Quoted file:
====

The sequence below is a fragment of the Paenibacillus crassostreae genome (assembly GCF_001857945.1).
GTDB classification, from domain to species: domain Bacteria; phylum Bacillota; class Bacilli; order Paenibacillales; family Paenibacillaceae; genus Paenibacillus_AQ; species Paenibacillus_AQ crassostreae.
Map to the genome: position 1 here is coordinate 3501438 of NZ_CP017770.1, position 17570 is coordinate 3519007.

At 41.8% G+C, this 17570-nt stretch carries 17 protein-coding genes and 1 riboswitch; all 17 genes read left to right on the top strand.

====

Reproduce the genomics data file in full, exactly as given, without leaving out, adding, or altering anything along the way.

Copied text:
The sequence below is a fragment of the Paenibacillus crassostreae genome (assembly GCF_001857945.1).
GTDB classification, from domain to species: domain Bacteria; phylum Bacillota; class Bacilli; order Paenibacillales; family Paenibacillaceae; genus Paenibacillus_AQ; species Paenibacillus_AQ crassostreae.
Map to the genome: position 1 here is coordinate 3501438 of NZ_CP017770.1, position 17570 is coordinate 3519007.

At 41.8% G+C, this 17570-nt stretch carries 17 protein-coding genes and 1 riboswitch; all 17 genes read left to right on the top strand.